It was an absolute delight for Spike and Kate to be instructed by Guido, a bushy bearded, weather worn mountain man, 70 years of age. In his heavily accented English we learnt the Guido philosophy of skiing. We discovered that he had taught Alex to ski and the manager of our hotel to ski. In fact it seemed he taught virtually the whole San Cassiano local population under the age of 50 (yes, he had been teaching skiing for 50yrs). It was like being taught by Yoda. Every morning we would set off down the beautifully groomed slopes, following Guido as he expressed the joy of the first morning ski runs by yodelling all the way down to the bottom.
Over the course of the week, each morning Alex took Will & Ele off to another part of the Alta Badia ski area, returning with harder runs under their belt and demonstrating greater skill and confidence. It was also reported that Alex, too, yodelled his way to the bottom. Must be that mountain air.
Every afternoon after lessons we skied as a family, doing more and more runs with each passing day. By the end of the week, our family skiing runs became a highlight as we swooshed downhill together.
One of the joys of skiing from San Cassiano was stopping at the mountain huts and chalets for morning tea or lunch. On a sunny day we loved skiing up to a hut, taking a table outside on the deck and enjoying a cracking cappucino or snack. After some more skiing we stopped at another hut for late lunch of pasta or minestrone before tackling a few runs on the way back home.
Staying at Hotel Störes, we settled down at our family table for the week. At breakfast and dinner, the friendly Ingo served us, teaching us various Italian phrases and helping us to decipher the local Ladin cuisine. Whether it was a Deer Goulash or Apple Schmarren, we ate in true mountain style, although a few complaints about the extent of zucchini and saukraut were registered.
One evening, outside on the terrace, the hotel brewed up a few pots of mulled wine and had a local musician playing some tunes on the accordian. The lyrics went a bit over the head, however we did get into the groove of the music by joining in a Ladin style conga line. I think it was the below freezing temperatures and the falling snow that encouraged one to keep moving.
A unique experience for me was the morning Guido took me down the local black run. Used each year for a World Cup Giant Slalom race, the Gran Risa run into La Villa plunges near vertically off the side of the mountain, descending for an eternity. Taking me by surprise, Guido led me off a chairlift and before I worked out where I was going, he said, “follow me” and plunged over the side of the “cliff”. I followed, hanging on for what its worth whilst Guido yodelled and weaved effortlessly down the mountain. Fortunately I lived to tell the tale.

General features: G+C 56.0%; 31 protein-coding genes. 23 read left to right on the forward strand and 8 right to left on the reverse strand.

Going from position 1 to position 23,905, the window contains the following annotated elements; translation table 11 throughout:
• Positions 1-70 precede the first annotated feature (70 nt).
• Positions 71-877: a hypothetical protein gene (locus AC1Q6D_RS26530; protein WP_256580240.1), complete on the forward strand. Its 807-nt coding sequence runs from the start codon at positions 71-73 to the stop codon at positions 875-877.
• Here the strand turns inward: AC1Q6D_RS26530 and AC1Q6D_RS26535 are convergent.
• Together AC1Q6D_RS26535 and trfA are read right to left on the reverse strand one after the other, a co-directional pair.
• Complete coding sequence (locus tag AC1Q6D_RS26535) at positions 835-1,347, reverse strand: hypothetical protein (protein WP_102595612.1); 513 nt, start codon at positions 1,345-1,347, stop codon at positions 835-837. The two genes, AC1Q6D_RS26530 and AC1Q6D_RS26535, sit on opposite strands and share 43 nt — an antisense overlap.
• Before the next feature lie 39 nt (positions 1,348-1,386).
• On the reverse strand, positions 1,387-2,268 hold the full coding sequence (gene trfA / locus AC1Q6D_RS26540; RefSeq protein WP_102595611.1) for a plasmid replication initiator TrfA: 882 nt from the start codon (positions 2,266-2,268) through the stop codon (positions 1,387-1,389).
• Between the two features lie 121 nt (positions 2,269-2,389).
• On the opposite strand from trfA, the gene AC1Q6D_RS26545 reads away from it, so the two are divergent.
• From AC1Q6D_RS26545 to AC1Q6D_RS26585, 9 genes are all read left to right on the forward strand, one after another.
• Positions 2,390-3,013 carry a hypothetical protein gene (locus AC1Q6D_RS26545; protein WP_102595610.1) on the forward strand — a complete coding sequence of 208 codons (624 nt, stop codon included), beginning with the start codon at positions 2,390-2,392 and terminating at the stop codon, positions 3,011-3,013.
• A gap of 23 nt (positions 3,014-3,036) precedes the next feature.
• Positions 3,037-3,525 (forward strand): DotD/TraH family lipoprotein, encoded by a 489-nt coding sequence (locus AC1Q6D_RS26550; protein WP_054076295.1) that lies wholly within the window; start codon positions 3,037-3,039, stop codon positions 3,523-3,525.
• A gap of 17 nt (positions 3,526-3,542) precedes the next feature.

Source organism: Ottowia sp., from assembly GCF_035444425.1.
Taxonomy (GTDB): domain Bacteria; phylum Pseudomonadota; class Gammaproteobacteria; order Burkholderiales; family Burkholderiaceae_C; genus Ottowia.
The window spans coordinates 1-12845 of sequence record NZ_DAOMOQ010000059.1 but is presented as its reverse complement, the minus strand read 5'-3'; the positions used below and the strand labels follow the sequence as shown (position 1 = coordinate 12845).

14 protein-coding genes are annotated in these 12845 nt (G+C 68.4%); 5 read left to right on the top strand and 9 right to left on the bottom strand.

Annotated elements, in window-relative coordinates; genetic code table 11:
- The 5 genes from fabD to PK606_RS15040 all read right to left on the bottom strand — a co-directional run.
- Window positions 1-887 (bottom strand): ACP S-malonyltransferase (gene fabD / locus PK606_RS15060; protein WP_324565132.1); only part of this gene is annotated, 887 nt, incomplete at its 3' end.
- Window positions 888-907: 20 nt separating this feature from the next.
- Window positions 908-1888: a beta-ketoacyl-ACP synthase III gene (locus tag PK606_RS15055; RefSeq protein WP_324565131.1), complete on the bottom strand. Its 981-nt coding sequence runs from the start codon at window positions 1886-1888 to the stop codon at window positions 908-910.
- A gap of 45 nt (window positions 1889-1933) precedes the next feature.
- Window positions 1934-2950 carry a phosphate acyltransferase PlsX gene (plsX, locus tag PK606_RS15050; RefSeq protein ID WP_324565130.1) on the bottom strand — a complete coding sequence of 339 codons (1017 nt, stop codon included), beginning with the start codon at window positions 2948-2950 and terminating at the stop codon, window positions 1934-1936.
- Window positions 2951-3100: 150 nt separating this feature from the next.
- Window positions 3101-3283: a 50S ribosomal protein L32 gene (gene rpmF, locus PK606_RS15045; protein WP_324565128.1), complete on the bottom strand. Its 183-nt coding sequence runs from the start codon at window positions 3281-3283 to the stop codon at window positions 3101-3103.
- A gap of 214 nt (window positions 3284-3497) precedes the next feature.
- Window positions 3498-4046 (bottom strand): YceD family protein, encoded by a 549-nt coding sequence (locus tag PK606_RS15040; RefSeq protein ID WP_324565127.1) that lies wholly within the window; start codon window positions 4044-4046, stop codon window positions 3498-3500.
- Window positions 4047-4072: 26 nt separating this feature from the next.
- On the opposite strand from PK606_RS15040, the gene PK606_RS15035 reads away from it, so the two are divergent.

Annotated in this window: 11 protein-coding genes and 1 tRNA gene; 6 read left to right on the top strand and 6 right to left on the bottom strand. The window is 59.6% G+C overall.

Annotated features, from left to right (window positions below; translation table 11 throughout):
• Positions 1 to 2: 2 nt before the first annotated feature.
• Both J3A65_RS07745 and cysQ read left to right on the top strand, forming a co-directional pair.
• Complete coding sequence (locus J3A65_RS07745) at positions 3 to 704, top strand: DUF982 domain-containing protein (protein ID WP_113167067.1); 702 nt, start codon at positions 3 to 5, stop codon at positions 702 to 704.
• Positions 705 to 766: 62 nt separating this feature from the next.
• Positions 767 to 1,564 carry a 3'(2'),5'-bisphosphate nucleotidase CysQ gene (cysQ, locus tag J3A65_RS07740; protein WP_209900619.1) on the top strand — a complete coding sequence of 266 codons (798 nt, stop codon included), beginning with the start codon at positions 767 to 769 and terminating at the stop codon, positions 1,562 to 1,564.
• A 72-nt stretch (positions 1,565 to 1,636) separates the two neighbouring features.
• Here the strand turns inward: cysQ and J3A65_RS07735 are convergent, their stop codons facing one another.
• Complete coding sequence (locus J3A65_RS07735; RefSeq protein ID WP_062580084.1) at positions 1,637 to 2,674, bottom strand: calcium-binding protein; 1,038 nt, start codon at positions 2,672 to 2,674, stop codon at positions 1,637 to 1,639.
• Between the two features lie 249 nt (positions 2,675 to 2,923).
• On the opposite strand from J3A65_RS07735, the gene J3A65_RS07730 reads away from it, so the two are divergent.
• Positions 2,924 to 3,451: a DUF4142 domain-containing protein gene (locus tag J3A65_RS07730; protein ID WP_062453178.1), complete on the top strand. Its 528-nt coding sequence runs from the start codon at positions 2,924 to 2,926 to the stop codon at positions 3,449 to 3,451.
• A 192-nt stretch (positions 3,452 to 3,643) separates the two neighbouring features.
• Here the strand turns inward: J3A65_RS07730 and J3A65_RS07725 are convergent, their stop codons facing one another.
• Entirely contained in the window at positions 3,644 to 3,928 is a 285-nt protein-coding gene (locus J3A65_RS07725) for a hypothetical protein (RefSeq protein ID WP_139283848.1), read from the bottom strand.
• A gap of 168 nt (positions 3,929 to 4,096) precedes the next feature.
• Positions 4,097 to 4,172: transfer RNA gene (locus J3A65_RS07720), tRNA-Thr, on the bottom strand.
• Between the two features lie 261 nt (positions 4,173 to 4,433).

San Cassiano and skiing in the Dolomites was a highlight for all 4wheatleys. The sheer beauty of the mountains, the friendliness of the people, the relaxed vibe of the Alta Badia ski area and the enjoyment of skiing, meant that we all left wanting more. A big snow fall arrived as we started our trip back to Venice. While we journeyed through the white out, back over mountain passes, we plotted how to make a return trip.
Barcelona. What does it mean to you? Coming off the train we all had mixed ideas. Mum thought it might be three days of exploring beautiful Antoni Gaudi architecture and I was ready for three whole days of football, football and football. But as we walked out of the station one thing shone (literally), the weather! The sun was shining and no rain clouds could be seen in the sky. This was looking like a good three days for the 4wheatleys.
We had to wait a bit before we checked in and in that time we thankfully made a compromise of both Gaudi and football. During the time we were waiting, we decided to tick Gaudi’s Casa Batllo (which was just across the road) off our list. Now if you’re like me you know that all old buildings and art are boring right? Wrong! Only MOST old buildings and art are boring. What makes Gaudi’s work special is that his inspiration is nature which makes his architecture different, more interesting and full of of natural light. Everyone thoroughly enjoyed the experience.
We then settled down into our apartment and Dad managed to get tickets to Barcelona vs Elche the next night. We were so excited!
The next morning, Dad and I went for a run down the famous Ramblas. At the end there was a beautiful harbour sparkling in the sunlight. Later that day we rambled down the Ramblas as a family and Ele got her face drawn. There was a huge market which we decided to explore. All kinds of food was sold there including chocolates, vegetables, seafood (dead and alive) and more. We went home with some meat filled pastries for dinner.
That night was match night. I was eagerly anticipating my first ever Barcelona football match. Kick off was 10pm!! First stop; merchandise store. This was no ordinary store, it was the one and only FCB Official MEGASTORE!!! ( dramatic, huh?) I was now fully equipped with my home jersey and official home scarf, and ready to enter the stadium. The atmosphere was amazing. The Barça song was played over the speaker while Dad and I effortlessly hummed and somethinged along to the tune. I was super excited when I first saw Messi, Neymar and Suarez in real life! In the end the score was Barça 5-0 Elche the first goal being a defense-dissecting set-up by Suarez and Messi and a cracking finish from Neymar. It was an unforgettable experience.